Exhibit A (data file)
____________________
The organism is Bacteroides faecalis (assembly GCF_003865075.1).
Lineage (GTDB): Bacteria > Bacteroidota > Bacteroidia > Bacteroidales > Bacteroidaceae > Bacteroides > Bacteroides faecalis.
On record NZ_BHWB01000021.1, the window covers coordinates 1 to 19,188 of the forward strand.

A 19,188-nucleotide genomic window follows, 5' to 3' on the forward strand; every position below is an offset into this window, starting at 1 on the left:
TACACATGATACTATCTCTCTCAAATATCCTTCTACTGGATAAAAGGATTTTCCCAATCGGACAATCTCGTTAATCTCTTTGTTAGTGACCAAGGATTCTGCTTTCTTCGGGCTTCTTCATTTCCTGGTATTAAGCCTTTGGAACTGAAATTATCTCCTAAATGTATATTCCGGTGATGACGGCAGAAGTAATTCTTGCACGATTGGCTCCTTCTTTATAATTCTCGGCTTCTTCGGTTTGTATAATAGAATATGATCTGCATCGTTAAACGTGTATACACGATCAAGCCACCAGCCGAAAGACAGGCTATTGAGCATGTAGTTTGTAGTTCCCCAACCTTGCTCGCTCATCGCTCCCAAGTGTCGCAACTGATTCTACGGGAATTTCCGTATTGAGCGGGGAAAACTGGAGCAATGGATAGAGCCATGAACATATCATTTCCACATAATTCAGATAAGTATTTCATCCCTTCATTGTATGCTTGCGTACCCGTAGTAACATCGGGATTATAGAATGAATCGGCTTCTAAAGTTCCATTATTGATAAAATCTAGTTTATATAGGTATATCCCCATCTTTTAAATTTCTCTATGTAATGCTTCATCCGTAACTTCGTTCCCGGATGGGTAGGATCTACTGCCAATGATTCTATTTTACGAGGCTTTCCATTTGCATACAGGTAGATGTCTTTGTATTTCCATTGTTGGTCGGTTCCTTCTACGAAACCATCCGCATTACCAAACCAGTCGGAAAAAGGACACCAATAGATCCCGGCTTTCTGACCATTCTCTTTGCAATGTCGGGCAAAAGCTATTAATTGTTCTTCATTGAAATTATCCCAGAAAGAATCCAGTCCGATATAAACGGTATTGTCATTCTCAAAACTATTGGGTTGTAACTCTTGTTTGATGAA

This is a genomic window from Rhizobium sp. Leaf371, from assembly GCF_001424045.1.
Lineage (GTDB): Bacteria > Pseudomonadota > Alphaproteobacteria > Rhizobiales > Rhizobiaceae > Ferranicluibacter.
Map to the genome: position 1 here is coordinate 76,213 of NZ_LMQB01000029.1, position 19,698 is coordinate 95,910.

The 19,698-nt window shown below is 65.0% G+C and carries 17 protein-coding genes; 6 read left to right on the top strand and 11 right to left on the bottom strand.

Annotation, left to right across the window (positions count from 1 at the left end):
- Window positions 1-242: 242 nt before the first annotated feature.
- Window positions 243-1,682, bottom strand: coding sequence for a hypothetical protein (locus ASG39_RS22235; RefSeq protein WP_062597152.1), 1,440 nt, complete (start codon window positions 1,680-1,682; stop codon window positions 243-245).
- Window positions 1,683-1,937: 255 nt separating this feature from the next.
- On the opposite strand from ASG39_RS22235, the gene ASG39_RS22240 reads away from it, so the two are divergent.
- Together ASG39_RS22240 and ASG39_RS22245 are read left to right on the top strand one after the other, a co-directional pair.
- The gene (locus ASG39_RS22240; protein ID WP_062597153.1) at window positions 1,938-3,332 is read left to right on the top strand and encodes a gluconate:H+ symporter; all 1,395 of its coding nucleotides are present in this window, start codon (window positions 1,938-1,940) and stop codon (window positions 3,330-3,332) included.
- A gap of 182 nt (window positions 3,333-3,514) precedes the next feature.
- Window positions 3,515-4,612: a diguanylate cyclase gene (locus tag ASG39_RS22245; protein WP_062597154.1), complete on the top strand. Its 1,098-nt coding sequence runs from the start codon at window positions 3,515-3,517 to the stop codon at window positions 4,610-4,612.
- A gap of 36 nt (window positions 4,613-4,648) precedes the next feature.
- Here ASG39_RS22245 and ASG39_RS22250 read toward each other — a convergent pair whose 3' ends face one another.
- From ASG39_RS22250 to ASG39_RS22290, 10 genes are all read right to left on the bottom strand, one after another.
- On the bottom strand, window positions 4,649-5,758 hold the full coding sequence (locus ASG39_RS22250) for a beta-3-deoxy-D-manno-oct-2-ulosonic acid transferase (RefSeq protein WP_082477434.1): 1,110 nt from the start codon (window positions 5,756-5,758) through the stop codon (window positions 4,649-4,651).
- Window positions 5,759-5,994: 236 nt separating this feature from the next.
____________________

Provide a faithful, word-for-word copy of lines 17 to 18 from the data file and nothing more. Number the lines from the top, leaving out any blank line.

- A gap of 182 nt (window positions 3,333-3,514) precedes the next feature.
- Window positions 3,515-4,612: a diguanylate cyclase gene (locus tag ASG39_RS22245; protein WP_062597154.1), complete on the top strand. Its 1,098-nt coding sequence runs from the start codon at window positions 3,515-3,517 to the stop codon at window positions 4,610-4,612.